The Family of Augustus/August and Rosanna Abicht/Abbott
Charles Abbott, born 14Feb1823, Saxe Coburg, Prussia, Germany was about 12 years old when his parents came to America. See Saxony in a 1815-1871 map of Germany. He was a prosperous farmer in Beadling, Upper St. Clair Township, Pennsylvania with about 102 acres on his home farm, plus the "old Fryer Farm." His wife, Magdalena Hedrick, daughter of Louis Hedrick, was born about 1820 in France. In 1897, Beadling was described as "a very unhandy place to reach" by an investigator for the U.S. Pension Department who was assigned to interview Charles about his younger brother, Henry.
On September 27, 1856 Charles petitioned for citizenship at the U. S. District Court of the United States, in and for the Western District of Pennsylvania. He signed as Charles Augustus Abicht and renounced allegiance to the Grand Duke of Saxe Wiemar.
Charles and Magdalena were members of the St. Clair United Presbyterian Church, which later became Mt. Lebanon Presbyterian Church. Charles died 8Apr1911 and Magdalena died 7Dec1910. See Charles' obituary and Magdalena's obituary. Charles left 40 acres of "the Fryer farm" at the foot of Bower Hill Road to his sons, Lawrence Boyd and Alexander, with the remainder going to his son, John. He left 37 acres of the home farm to his son, James. Charles and Magdalena are buried in St. Clair Cemetery, behind the Mt. Lebanon United Methodist Church on Washington Road, Mt. Lebanon, Pennsylvania. Charles used his German name of "Carl" on his grave marker and on his will. Also buried in the family plot are their two sons, Henry H., died 1881, and Charles F., died 1892, both at age 29. Charles and Magdalena had 13 children: Wilhelmina (Meenie), Louise, Henry, Caroline, Rosann, Sophia, Louis, Alexander, John, William, Charles, James H., and Boyd.
Charles' daughter, Wilhelmina may have married Jacob Bolinger in 1867, and moved to Cheny, Kansas, and died in 1913. Wilhelmina's cousin, Edward Abbott, told his granddaughter that he had a relative who went west in a wagon train.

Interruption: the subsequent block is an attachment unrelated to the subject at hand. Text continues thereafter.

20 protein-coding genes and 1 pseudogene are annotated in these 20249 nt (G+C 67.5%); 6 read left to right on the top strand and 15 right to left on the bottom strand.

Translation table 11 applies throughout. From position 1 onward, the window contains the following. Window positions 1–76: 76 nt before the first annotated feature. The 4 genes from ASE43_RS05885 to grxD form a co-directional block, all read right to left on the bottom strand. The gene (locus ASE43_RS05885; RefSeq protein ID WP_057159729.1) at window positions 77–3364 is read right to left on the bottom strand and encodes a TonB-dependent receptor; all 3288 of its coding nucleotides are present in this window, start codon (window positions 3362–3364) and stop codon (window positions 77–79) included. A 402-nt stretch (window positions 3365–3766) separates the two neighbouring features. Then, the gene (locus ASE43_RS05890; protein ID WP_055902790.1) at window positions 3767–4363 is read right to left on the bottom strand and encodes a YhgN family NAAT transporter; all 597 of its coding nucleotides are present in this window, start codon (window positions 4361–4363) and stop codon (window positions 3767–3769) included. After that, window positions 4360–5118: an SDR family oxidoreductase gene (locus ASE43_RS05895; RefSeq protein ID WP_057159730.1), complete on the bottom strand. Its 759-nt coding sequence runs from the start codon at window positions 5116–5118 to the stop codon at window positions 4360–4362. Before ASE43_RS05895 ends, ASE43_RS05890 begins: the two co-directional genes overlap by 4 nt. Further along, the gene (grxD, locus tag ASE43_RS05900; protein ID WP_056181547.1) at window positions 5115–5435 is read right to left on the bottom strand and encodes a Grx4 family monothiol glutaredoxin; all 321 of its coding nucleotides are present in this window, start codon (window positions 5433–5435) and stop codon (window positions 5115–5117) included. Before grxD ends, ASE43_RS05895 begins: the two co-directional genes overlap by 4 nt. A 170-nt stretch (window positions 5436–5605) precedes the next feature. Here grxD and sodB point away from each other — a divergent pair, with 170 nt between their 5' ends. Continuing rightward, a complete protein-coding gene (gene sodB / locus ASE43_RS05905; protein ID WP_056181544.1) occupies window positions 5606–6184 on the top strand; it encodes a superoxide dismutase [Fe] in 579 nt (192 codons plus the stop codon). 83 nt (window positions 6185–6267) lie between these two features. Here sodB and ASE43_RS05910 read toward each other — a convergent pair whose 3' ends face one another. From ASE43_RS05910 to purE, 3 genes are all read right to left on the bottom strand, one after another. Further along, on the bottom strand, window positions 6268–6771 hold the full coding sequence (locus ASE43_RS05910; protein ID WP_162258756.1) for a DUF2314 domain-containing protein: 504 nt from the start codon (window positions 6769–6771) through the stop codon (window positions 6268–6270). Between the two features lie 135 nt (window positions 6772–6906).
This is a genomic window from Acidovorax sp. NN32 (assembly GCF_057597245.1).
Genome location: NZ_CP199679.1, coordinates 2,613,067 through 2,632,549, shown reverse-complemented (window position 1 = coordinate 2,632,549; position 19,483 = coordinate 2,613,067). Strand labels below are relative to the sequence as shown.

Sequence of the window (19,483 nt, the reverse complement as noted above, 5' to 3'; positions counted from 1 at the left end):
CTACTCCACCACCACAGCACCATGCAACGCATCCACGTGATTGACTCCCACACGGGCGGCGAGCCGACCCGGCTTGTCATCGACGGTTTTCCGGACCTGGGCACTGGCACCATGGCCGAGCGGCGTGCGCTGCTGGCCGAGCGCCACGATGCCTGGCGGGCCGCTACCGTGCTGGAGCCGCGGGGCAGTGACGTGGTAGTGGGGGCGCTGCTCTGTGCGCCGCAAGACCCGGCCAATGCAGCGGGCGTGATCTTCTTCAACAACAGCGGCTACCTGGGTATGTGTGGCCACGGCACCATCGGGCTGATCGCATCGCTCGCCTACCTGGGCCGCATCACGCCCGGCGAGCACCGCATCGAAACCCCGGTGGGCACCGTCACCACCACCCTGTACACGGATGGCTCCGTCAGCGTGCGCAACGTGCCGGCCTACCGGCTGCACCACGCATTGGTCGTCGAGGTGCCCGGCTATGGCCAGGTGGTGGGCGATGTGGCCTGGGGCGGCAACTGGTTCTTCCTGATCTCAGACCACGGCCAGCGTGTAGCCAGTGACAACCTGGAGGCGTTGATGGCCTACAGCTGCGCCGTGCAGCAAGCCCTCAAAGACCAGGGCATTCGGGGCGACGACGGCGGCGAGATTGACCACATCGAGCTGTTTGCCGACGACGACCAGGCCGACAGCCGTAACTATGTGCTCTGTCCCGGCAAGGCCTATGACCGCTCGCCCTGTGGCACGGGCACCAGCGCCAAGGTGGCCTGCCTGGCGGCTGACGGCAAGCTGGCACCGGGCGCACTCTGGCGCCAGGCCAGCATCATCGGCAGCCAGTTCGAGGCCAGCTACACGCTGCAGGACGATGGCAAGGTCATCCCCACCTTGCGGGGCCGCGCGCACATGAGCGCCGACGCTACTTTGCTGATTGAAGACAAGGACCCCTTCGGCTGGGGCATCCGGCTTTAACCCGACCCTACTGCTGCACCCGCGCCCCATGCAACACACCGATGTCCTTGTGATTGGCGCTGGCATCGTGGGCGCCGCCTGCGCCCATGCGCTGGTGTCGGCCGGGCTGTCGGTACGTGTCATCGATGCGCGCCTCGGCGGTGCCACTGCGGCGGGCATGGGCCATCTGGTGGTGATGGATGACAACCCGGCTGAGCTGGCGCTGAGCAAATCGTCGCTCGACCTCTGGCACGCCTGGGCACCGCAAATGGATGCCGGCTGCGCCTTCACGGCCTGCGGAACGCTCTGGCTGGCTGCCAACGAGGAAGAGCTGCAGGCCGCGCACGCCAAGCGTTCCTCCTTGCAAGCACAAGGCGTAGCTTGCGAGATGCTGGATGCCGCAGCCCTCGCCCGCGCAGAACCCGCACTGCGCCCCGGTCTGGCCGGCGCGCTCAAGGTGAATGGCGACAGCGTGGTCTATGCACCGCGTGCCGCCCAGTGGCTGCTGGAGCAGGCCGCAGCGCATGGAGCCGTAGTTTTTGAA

The research on Frederick Abbott is still undocumented. But he is on the 1880 U.S. Census, Baldwin Twp., Allegheny Co., PA, Roll T9_1089, pg. 886, Enumerator's District 50. This is just over the Scott Township line, near his brother Charles' place in Beadling. Frederick is 54 years old, and born in Saxony (1826). His wife is Margaret is 53 years old, and born in France (1827). They have five children still living at home: William, 23, (1857); Mary, 21, (1859); George, 17, (1863); Herman, 15, (1865); John, 9, (1871). All their children were born in Pennsylvania. At their age, it is reasonable to expect that Frederick and Margaret had older children who already had left home.
Frederick Abbott is in the 1880 U.S. Census for Union Twp., Allegheny Co., PA, Roll T9_1091, p. 363B, Enumeration District 91. This is in Green Tree. He was born in 1852, and lists his father as born in Saxony, and his mother born in France (as were the senior Frederick and Margaret). Frederick is 28 years old, and was born in Pennsylvania (1852). His wife, Elizabeth, is 25 years old, born in Pennsylvania (1855). They have two children: James, 3, and Mary, 1. Both were born in Pennsylvania.
It is assumed that Wilhelmina was born in Germany, since her brother, August, appears to be the first one born in America. She was called "Meenie," according to the reference made to her in her father's will, filed in 1872.
Mary married August Cuphon, who died before 1870, leaving her a widow. It is assumed that Mary was born in Germany, since her brother, August, appears to be the first one born in America. Mary's brother, Christian, was commended in their father's will, filed in 1872, for his loving kindness to his sister, Mary.
August, Jr., was born in 1836 in Allegheny County, Pennsylvania. In 1860 he lived in Upper St. Clair Township with his wife, Caroline, a one-year-old daughter named Caroline, and a woman who was probably his mother-in-law.
August enlisted in 1861 in Co. L of the 5th Regiment of the Pennsylvania Volunteer Calvary. He was 6' 1' tall; and about 185 lbs. His brother, Henry, joined at the same time, and after about a year they were both detailed as a teamsters. He was discharged in August 1864 after serving three years. August later filed a paper with the Pension Department stating that his name was "August," not "Augustus."
Apparently the Civil War took its toll on August as he struggled with alcohol and marital problems the rest of his life. He lived in Pennsylvania, Ohio, Wyoming, Idaho Territory, and Minnesota. I don't know what happened to his first wife and daughter, but he married again in Maine Prairie, Minnesota about 1879. He had another daughter, Ida. His wife divorced him for nonsupport in 1880. He then entered the National Soldier's Home in Dayton where he lived for three and a half years. He left there without a discharge and was never heard from after that. The U. S. Pensions Department tried a number of times to find his new address and finally rejected his pension request because he didn't follow up on it. His daughter later married a man named Thompson and lived in Staples, Minnesota in 1908.